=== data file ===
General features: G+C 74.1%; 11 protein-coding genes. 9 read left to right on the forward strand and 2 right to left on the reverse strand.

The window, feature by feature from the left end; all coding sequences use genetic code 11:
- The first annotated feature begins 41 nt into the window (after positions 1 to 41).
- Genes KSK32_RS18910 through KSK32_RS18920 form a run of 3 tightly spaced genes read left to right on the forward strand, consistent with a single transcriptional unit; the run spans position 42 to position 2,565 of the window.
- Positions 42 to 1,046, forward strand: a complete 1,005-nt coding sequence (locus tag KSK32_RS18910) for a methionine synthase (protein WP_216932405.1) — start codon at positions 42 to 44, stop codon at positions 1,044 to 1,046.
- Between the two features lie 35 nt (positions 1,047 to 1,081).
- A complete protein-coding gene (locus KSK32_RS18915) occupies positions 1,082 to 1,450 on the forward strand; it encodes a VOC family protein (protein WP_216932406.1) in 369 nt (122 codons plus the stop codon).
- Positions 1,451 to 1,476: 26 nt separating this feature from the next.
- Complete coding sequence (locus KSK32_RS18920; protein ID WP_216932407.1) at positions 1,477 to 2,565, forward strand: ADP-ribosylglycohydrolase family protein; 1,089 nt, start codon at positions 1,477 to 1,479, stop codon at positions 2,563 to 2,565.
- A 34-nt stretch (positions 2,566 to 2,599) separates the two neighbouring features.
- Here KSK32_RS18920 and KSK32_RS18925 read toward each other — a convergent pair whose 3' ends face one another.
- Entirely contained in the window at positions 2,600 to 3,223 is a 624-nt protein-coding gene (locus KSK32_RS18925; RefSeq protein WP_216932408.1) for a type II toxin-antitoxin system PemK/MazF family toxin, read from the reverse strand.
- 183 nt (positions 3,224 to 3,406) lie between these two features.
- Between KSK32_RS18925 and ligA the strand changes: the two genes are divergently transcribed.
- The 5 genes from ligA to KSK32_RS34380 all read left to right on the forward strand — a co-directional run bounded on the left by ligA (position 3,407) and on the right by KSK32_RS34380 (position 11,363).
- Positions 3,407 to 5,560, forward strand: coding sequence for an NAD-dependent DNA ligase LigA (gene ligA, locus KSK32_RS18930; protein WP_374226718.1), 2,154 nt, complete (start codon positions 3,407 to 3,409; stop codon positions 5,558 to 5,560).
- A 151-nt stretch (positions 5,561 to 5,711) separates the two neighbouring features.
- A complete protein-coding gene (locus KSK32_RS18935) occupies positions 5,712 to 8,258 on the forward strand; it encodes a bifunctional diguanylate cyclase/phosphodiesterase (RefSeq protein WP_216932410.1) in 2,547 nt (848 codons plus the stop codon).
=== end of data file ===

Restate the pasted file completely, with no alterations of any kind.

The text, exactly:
General features: G+C 74.1%; 11 protein-coding genes. 9 read left to right on the forward strand and 2 right to left on the reverse strand.

The window, feature by feature from the left end; all coding sequences use genetic code 11:
- The first annotated feature begins 41 nt into the window (after positions 1 to 41).
- Genes KSK32_RS18910 through KSK32_RS18920 form a run of 3 tightly spaced genes read left to right on the forward strand, consistent with a single transcriptional unit; the run spans position 42 to position 2,565 of the window.
- Positions 42 to 1,046, forward strand: a complete 1,005-nt coding sequence (locus tag KSK32_RS18910) for a methionine synthase (protein WP_216932405.1) — start codon at positions 42 to 44, stop codon at positions 1,044 to 1,046.
- Between the two features lie 35 nt (positions 1,047 to 1,081).
- A complete protein-coding gene (locus KSK32_RS18915) occupies positions 1,082 to 1,450 on the forward strand; it encodes a VOC family protein (protein WP_216932406.1) in 369 nt (122 codons plus the stop codon).
- Positions 1,451 to 1,476: 26 nt separating this feature from the next.
- Complete coding sequence (locus KSK32_RS18920; protein ID WP_216932407.1) at positions 1,477 to 2,565, forward strand: ADP-ribosylglycohydrolase family protein; 1,089 nt, start codon at positions 1,477 to 1,479, stop codon at positions 2,563 to 2,565.
- A 34-nt stretch (positions 2,566 to 2,599) separates the two neighbouring features.
- Here KSK32_RS18920 and KSK32_RS18925 read toward each other — a convergent pair whose 3' ends face one another.
- Entirely contained in the window at positions 2,600 to 3,223 is a 624-nt protein-coding gene (locus KSK32_RS18925; RefSeq protein WP_216932408.1) for a type II toxin-antitoxin system PemK/MazF family toxin, read from the reverse strand.
- 183 nt (positions 3,224 to 3,406) lie between these two features.
- Between KSK32_RS18925 and ligA the strand changes: the two genes are divergently transcribed.
- The 5 genes from ligA to KSK32_RS34380 all read left to right on the forward strand — a co-directional run bounded on the left by ligA (position 3,407) and on the right by KSK32_RS34380 (position 11,363).
- Positions 3,407 to 5,560, forward strand: coding sequence for an NAD-dependent DNA ligase LigA (gene ligA, locus KSK32_RS18930; protein WP_374226718.1), 2,154 nt, complete (start codon positions 3,407 to 3,409; stop codon positions 5,558 to 5,560).
- A 151-nt stretch (positions 5,561 to 5,711) separates the two neighbouring features.
- A complete protein-coding gene (locus KSK32_RS18935) occupies positions 5,712 to 8,258 on the forward strand; it encodes a bifunctional diguanylate cyclase/phosphodiesterase (RefSeq protein WP_216932410.1) in 2,547 nt (848 codons plus the stop codon).